• Samus - Sunday, October 3, 2010 - link

    HTPC not taking off? You've got to be joking. Practically everybody I know has a computer hooked up to their TV, if not just for streaming netflix, it's good for web browsing, youtube, hulu, itunes, etc. Then you have the more savvy users that have 1TB+ video libraries. Windows Media Center was a joke, yes, and using the PC to watch TV is a joke, yes, but those are just about the only TWO things wrong with the HTPC.
  • fausto412 - Sunday, October 3, 2010 - link

    for what i want my HTPC to do....we are not there yet. it's not replacing my cable box or my tivo box yet and it can't do video on demand with the cable company. when it handles those 3...i'll get rid of both and build an htpc.
  • martyrant - Sunday, October 3, 2010 - link

    First, did you just say HTPCs haven't taken off in the USA? Really, man? Where have you been for like, what, the last 8 years?

    Second, did you really just say HTPCs haven't taken off in the USA? Alright, alright.

    Third, I got it on sale for $25 to replace a dead one in my girlfriend's HTPC/gaming rig (you heard it, HTPC in the USA!).

    Her specs (she plays the sims and watches TV on it, she has my old monitor which is pretty nice):

    AMD Athlon II X3 435 (unlocked to 4 fine)
    OCZ AMD Black Edition 4GB
    MSI R4850-512M Radeon HD 4850 512MB
    2xWD 640GB
    Lite-On DVD/CD combo
  • fausto412 - Sunday, October 3, 2010 - link

    is that htpc able to do everything the cable box does right now? tivo?

    i've looked into it and i have a more hassle free experience with my tivo and my cable box as the technology stands in the USA.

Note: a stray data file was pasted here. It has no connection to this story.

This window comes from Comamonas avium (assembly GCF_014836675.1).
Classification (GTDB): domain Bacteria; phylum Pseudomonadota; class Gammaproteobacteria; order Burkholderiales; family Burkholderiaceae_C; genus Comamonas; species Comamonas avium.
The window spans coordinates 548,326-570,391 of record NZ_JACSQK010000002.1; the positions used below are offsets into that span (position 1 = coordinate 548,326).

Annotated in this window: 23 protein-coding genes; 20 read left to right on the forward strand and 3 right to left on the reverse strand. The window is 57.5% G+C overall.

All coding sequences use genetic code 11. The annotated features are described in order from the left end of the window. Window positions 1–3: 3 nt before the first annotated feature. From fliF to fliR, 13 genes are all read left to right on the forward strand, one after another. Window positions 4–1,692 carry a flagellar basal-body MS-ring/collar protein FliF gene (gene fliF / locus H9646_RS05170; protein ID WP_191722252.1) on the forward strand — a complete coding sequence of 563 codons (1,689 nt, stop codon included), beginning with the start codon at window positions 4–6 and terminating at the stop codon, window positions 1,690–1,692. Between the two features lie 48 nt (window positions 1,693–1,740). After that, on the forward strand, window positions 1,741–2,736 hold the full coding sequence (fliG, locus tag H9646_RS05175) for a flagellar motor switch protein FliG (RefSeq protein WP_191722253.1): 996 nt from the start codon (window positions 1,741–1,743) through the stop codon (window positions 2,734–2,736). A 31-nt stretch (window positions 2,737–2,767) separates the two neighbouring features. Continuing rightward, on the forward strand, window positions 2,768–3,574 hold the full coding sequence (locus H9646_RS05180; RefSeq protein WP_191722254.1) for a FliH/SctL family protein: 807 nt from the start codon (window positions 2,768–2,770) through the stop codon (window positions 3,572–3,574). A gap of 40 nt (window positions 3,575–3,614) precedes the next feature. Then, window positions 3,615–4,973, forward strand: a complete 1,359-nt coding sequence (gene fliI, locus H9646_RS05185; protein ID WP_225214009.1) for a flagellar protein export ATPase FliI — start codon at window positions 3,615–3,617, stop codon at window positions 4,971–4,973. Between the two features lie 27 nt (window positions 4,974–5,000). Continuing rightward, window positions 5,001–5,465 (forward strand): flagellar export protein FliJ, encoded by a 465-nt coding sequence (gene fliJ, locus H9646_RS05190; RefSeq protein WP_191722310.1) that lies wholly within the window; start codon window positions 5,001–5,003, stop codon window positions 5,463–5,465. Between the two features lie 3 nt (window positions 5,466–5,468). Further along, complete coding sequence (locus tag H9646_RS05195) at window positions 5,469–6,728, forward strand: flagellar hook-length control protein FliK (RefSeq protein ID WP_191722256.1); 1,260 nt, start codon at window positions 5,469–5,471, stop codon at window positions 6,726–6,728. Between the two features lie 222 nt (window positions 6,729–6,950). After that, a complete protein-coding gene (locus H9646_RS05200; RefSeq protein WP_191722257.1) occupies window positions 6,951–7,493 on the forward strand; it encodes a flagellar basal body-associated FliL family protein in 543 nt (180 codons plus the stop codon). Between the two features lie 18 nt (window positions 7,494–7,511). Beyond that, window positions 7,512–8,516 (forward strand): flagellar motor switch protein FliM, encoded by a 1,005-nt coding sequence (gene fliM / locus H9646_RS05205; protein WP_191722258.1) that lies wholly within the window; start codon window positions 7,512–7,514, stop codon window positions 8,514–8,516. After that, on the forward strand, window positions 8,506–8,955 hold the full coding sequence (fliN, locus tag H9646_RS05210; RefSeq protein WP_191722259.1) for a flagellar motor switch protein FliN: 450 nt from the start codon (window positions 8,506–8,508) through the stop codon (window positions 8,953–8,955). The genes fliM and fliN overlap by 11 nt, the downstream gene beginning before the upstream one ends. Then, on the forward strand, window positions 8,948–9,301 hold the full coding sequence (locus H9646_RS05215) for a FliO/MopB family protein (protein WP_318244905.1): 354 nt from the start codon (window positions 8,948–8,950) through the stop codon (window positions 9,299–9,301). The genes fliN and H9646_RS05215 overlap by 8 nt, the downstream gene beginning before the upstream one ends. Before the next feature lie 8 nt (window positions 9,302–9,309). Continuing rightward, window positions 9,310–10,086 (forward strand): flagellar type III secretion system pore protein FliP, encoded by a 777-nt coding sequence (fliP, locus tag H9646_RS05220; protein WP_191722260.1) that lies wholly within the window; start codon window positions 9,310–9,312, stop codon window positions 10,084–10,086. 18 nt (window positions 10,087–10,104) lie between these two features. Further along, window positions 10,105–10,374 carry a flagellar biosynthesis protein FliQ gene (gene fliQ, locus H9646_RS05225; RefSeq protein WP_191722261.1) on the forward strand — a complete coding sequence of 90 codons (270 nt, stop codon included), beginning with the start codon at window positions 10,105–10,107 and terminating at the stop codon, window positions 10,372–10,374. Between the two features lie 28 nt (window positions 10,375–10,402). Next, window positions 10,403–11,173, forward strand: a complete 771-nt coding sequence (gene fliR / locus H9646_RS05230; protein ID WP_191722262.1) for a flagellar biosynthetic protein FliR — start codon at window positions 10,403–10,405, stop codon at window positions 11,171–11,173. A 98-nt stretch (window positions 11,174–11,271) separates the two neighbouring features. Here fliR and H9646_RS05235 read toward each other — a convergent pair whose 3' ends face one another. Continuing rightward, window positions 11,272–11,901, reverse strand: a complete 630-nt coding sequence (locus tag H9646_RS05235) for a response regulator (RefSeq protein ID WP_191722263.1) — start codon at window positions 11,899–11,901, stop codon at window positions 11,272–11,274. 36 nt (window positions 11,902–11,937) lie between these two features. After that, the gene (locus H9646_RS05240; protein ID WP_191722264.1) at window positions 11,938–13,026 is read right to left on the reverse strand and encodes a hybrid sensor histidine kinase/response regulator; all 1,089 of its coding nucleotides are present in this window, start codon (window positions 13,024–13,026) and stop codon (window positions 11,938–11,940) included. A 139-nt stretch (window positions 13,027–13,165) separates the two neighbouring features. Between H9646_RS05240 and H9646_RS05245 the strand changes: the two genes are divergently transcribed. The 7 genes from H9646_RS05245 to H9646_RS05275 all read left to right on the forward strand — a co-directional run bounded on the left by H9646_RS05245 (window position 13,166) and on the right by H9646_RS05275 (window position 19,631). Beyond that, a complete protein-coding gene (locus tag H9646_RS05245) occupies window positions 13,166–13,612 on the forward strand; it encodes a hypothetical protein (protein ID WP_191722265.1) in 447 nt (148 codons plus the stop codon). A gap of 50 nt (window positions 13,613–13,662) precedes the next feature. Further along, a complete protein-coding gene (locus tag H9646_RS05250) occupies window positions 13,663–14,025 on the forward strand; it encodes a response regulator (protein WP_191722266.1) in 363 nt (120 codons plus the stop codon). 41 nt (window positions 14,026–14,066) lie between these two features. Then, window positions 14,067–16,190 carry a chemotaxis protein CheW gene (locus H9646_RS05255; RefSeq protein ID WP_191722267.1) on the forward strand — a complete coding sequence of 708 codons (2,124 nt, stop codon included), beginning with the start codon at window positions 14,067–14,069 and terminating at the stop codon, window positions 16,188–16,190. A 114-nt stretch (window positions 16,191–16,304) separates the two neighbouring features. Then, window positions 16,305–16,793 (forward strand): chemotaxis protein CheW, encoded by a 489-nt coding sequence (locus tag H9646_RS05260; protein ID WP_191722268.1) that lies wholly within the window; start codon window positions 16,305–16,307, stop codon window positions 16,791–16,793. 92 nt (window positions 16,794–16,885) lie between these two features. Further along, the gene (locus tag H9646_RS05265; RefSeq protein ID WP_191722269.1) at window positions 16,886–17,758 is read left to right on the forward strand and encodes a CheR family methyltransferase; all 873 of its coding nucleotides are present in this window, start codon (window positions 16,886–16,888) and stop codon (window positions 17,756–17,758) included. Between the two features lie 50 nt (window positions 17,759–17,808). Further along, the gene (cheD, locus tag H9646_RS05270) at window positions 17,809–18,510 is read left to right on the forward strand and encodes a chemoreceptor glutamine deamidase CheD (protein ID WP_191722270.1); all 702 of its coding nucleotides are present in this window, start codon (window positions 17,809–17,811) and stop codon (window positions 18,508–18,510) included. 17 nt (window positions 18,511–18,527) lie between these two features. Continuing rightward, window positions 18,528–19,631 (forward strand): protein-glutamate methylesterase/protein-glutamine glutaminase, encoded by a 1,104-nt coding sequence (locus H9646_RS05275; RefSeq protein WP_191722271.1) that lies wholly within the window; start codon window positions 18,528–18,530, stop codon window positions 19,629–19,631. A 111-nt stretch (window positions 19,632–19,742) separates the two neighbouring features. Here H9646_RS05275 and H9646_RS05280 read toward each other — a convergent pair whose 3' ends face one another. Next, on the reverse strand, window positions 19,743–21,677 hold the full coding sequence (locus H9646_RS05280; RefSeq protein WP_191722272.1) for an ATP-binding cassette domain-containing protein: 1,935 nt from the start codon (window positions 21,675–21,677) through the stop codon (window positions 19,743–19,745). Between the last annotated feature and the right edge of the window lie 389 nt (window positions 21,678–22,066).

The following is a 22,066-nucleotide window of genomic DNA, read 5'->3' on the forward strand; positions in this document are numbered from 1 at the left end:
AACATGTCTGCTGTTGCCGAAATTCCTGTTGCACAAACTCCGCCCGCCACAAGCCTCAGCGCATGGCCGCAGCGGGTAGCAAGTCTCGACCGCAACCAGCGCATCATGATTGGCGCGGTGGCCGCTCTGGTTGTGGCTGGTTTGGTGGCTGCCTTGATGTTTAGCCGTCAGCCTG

until htpc's can do video on demand and decrypt video without going thru hoops they won't take over, maybe you and your 3 to 5 geek buddies have htpc's but i don't know anyone. guess i need more geek friends.
  • AstroGuardian - Sunday, October 3, 2010 - link

    You are so boring dude... Come on!
  • Iketh - Saturday, October 2, 2010 - link

    i was dying for a small P/S review because I'm about to build my first HTPC. This came right on time, thanks a bunch!
  • crucibelle - Sunday, October 3, 2010 - link

    I could use one of these, no problem.
  • jensend - Sunday, October 3, 2010 - link

    A top-of-the-line i7 rig with a Geforce 460 or a Radeon 5850 fits comfortably in a 380W envelope. I'm guessing the reason you don't know that is because you "won't even read" Anandtech's actual power consumption tests. The only people who actually need more than this are people with SLI/Crossfire rigs or GF 470/480 cards. And they make up only a tiny fraction of the people reading Anandtech. Many people aren't even gamers, in which case a 200W PSU would be plenty with modern CPUs.